Okay. Another question that was submitted just asking about trends or cases regarding the definition of disability under the ADA.
Just wanted to know early on there, were quite a few cases, but are there as many recently regarding the definition as there were a few years ago?
There is still quite a bit. I mean they really are most commonly in two instances. One is the mitigating measures. The Sutton cases we talked about and then there was another Supreme Court case I didn''t mention today, the Williams case involving the person with carpal tunnel who was claiming they were substantially limited in performing manual tasks at work and the court said you have to look beyond the work context and look at see whether they, the impairment effects their daily lives, and so we are seeing a lot of cases involving, well, does this effect your daily life and not just your work and having to prove sort of daily functions and not just work functions to be covered by the ADA. That is where we are seeing a lot of litigation as well.
In those areas, okay. Kimberly, do we have another question out there before we hit the bottom of the hour?
Yes. We have one final question in queue. Disability Empowerment Center.
Go ahead with your question.
Couple of points. I am involved with the litigation right now against our city because of curb cuts, violations, they are resurfacing streets without putting curb cuts in. They also don''t have a transition plan. How vital is it, do we have a strong point in the fact that they don''t have a transition plan and secondly, my question is with voting, do you have any cases dealing with accessible voting? Our group is very interested in that. Thank you.
Yeah, with respect to the curb cuts, I mean that has been something that has been litigated and in a variety of contexts, the most common, most famous cases, a case called Barden, out of the ninth circuit where the question was not, was less about the curb cuts per se and more about the accessibility of the sidewalks between the curb cuts and whether those were covered or not. I have not necessarily seen cases where people have based liability under the ADA on transition plans in fact, I am remembering something the Department of Justice is not necessarily recognizing that as a cause of action in and of itself, but this is kind of just going on kind of a vague memory at this point, so I am not certain on that, so I would just suggest that you do a little bit more legal research and consult with attorney if you are not an attorney yourself. I don''t want to lead you astray on that. But certainly the ADA is really clear as far as the requirement to provide curb cuts and there has been some litigation that has been filed in the past and that is currently pending around the country regarding that being an issue of liability for state and local governments and then with respect to voting, voting is certainly covered under Title II of the ADA and there has been some litigation with respect to voting access for people with physical disabilities. There is also been some issues with respect to voting access for people with visual disabilities and having a verifiable paper trail that has been brought in the wake of the Help America Vote Act. And a lot of those cases have been coming down recently and initially at least some of the primary cases people with disabilities have not been as successful as others had hoped, but I think we are going be seeing more of that as the requirements of the Help America Vote Act kick in January 1 of 2006 where each election, polling place has to have an accessible voting machine and really what litigation is going to arise out of that under Title II.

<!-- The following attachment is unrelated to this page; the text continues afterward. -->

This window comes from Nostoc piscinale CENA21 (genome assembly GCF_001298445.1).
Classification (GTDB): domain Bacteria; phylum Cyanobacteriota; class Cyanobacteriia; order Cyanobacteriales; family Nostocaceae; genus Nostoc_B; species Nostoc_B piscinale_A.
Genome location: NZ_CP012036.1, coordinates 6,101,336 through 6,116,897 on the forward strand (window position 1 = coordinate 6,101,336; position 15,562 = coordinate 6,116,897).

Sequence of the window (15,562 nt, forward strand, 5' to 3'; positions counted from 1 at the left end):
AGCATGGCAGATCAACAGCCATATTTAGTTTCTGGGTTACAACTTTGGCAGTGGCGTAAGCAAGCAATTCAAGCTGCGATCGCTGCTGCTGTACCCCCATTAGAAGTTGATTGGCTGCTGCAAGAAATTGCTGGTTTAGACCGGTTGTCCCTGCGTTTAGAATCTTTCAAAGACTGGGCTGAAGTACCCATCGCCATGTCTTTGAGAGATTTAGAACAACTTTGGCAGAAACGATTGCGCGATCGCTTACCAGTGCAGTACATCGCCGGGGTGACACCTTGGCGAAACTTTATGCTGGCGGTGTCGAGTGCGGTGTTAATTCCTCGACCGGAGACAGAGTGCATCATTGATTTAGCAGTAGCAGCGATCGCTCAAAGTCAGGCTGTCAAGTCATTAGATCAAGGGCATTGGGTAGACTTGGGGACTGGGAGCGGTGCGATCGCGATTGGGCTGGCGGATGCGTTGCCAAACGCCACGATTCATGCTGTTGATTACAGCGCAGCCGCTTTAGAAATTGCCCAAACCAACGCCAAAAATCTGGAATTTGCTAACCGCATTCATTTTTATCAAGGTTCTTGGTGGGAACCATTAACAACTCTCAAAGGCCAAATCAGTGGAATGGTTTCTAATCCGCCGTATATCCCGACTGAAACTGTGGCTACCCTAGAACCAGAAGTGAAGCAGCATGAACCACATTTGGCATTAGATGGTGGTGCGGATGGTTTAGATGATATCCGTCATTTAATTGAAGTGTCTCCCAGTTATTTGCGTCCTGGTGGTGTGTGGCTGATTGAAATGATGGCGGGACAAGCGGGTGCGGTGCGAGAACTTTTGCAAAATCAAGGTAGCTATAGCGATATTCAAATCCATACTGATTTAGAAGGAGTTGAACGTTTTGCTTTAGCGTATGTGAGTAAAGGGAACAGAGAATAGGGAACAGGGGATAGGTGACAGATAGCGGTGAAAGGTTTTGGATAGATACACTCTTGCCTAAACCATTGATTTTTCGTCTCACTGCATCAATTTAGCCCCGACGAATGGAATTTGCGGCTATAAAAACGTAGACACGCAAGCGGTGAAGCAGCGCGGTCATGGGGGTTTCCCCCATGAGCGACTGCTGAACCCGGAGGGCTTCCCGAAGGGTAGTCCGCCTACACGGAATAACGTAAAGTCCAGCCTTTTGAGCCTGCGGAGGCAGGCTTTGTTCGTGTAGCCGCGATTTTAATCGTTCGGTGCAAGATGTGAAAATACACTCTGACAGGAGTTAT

All right. Well, thank you, thank you, all very much. It has reached the bottom of the hour and we have-- if you have additional questions, if you weren''t able to get your question answered, I would encourage you to contact your regional ADA and IT center by calling 800-949-4232. As always, there will be a written transcript as well as an audio archive of today''s session available on the ADA-audio.org website in the next seven to ten days. So you can look for the transcripts to be posted there. As always, I wanted to thank Barry Taylor for his time and great information and knowledge on these court cases. We appreciate the time that he gives us. I would encourage all of you to check into the two part accessible information technology audio conference sessions we have coming up November 15th. We have a session dealing with the pros and cons of web accessibility tools with Terry Thompson with AccessIT and then the second part is December 13th in looking at web, accessible web-based communication tools with Steve Jacobs from Ideal Group. So please visit the ADA-audio.org site to get information about those sessions and don''t forget to contact your regional ADA and it centers at 800-949-4232 if you have questions regarding the Americans with Disabilities Act. Thank you all for participating in the first session of the 2005-2006 season and we look forward to seeing you in the future and, yes, there is a baseball team from Chicago in the World Series and Barry and I can attest to the fact that the city of Chicago is still standing. So thank you all and have a great afternoon.
This concludes today''s conference. You may now disconnect.